911

Two area collisions leave adult, three children dead

August 9, 2018   ·   0 Comments

Written By SCOTT TAYLOR

Investigators are still piecing evidence together after a horrific collision between a transport truck and a car Monday (Aug. 6) that claimed the life of six-year-old Valentina Palermo of Aliston.

First responders were called to the area of Hwy. 10 between Charleston Sideroad and Olde Base Line Road at about 10:15 a.m. What they found was a rear-end collision that heavily damaged the car that was carrying the girl and a 36-year-old man, who was flown to hospital in an ORNGE helicopter with serious injuries.

Both vehicles involved were travelling northbound on Hwy. 10. An OPP spokeswoman said they were both in live traffic when the crash occurred, though photos would suggest the car might have slowed substantially or stopped before the oncoming truck hit it.

The driver of the transport received only minor injuries.

It’s not known if charges will be laid.

Fatal Highway 50 collision

Investigators from the Major Collision Bureau of Peel Regional Police are seeking the public’s assistance with their investigation into a collision in Brampton that killed two children and an adult.

On Aug. 4, at about 9:02 p.m., an SUV and a sports car were both travelling on Highway 50 when they became involved in a collision.

As a result of the collision, a 47-year-old woman from Woodbridge, a 12-year-old girl from Woodbridge and a 7-year-old boy from Woodbridge all succumbed to their injuries.

A 12-year-old girl from Woodbridge, a 45-year-old man from Caledon and a 39-year-old woman from Toronto were transported to local hospitals in non-life threatening condition.

The families of those involved in this incident have asked for privacy during their time of grief and as such, the names of the deceased will not be released.

This investigation is still in the early stages and investigators are appealing for witnesses who may have witnessed the collision, have dashboard video footage of the incident or who may have information regarding the actions drivers prior to the collision to contact investigators with the Major Collision Bureau at (905) 453-2121, ext. 3710. Information may also be left anonymously by calling Peel Crime Stoppers at 1-800-222-TIPS (8477), or by visiting peelcrimestoppers.ca.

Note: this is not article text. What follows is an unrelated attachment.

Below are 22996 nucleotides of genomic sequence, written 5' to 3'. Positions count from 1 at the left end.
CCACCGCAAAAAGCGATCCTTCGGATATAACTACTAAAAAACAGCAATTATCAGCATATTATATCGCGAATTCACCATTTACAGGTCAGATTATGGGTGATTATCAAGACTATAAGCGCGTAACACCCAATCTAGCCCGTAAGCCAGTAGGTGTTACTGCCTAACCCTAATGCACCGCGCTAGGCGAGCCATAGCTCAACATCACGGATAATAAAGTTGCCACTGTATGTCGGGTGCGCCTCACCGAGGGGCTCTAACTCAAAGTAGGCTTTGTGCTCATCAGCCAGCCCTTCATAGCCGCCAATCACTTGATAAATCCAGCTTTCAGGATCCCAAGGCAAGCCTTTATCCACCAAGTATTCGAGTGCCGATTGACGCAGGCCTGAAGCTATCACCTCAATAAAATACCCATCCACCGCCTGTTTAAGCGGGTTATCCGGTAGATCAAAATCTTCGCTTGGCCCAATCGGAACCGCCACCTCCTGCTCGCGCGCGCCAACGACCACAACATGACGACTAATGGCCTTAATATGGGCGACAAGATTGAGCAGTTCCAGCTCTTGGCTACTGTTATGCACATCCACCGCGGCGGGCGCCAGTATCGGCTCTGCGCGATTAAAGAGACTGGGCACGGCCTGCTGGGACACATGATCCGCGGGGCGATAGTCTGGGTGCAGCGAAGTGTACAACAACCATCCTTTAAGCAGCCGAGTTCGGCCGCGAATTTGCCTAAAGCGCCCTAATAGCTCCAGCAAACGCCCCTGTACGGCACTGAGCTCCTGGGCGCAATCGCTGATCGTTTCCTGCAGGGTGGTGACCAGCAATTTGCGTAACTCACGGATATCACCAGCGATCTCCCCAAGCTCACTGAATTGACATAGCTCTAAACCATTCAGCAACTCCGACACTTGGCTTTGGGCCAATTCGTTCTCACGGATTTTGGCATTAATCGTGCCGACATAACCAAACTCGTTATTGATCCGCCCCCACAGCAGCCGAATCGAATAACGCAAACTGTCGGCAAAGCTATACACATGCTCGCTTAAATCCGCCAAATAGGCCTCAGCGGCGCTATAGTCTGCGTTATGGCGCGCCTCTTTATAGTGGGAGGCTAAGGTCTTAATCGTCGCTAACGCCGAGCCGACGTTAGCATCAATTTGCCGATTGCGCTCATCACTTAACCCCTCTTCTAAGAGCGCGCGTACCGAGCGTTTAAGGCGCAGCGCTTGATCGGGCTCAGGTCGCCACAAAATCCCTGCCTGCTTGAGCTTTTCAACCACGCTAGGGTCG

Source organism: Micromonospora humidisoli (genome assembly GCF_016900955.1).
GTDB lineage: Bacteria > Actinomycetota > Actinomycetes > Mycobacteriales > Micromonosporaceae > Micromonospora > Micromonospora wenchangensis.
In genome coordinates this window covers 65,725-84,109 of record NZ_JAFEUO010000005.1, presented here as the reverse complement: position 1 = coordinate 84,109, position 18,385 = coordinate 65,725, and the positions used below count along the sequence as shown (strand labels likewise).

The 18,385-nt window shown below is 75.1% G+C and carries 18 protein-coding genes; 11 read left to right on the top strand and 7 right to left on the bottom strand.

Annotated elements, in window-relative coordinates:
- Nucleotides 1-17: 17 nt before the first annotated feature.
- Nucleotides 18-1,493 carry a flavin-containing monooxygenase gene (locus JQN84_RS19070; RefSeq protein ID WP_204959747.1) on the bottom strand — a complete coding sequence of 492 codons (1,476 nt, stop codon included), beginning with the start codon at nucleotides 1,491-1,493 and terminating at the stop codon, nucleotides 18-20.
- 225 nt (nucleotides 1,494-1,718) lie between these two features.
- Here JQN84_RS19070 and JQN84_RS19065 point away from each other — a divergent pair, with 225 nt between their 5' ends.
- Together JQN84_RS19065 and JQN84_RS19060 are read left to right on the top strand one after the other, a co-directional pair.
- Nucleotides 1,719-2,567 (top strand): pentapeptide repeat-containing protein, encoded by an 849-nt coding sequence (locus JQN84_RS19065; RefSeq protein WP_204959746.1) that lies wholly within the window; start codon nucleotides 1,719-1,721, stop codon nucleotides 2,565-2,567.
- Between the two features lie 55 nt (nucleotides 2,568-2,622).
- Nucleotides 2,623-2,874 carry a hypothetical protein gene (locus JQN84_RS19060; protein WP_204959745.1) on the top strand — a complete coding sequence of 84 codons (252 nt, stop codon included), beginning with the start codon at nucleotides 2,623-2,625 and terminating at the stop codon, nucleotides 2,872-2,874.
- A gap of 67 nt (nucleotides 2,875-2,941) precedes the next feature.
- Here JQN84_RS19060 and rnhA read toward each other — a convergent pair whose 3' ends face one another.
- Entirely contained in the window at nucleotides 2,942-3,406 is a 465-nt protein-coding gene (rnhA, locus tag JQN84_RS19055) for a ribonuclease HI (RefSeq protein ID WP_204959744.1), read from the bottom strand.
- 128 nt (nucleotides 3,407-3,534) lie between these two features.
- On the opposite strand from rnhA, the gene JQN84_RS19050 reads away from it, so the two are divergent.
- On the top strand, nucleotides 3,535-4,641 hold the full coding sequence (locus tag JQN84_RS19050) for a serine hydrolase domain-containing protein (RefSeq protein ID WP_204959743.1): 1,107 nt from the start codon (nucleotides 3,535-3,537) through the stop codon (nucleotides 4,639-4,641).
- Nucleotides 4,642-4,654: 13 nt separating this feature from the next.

Move Over

With the first half of the year behind them, the OPP has laid 932 Move Over charges so far this year against drivers who failed to slow down and move over when approaching an emergency vehicle with its lights flashing.

While the year-to-date number sets the stage for a potentially lower number of charges compared to the past few years, it is an important law that the OPP sees far too many drivers continue to ignore at the expense of first responder safety.

OPP Move Over Charges the past five years:

Year — # of charges

2014 — 1,593

2015 — 2,059

2016 — 2,468

2017 — 2,137

2018 — 932 (Jan. 1 – mid-June)

“Any driver who has had to pull over to the roadside of a busy highway or road knows how unnerving and unsafe it feels to see traffic clipping by at close proximity,” said OPP Deputy Commissioner Brad Blair, Provincial Commander of Traffic Safety and Operational Support. “We need all drivers to be mindful of this when they see police, other emergency personnel and tow truck drivers on the roadside carrying out their public safety duties. Slowing down and moving over for emergency vehicles if safe to do so will help reduce the number of these preventable collisions and allow those who provide help at the roadside to do their jobs.”

QUICK FACTS                                                                                                                                           

In 2017, there were six incidents in which an OPP vehicle was stopped or parked on the roadside and was struck from behind while its emergency lights were activated.

The law carries a $400 to $2,000 fine, plus three demerit points upon conviction.

Subsequent offences (within five years) carry a $1,000 to $4,000 fine, possible jail time up to six months and possible suspension of a driver’s licence for up to two years.

Drivers are reminded that the law was amended in 2015 to include tow trucks parked on the roadside with their amber lights flashing.

         

Facebooktwittergoogle_plusmail


Readers Comments (0)


You must be logged in to post a comment.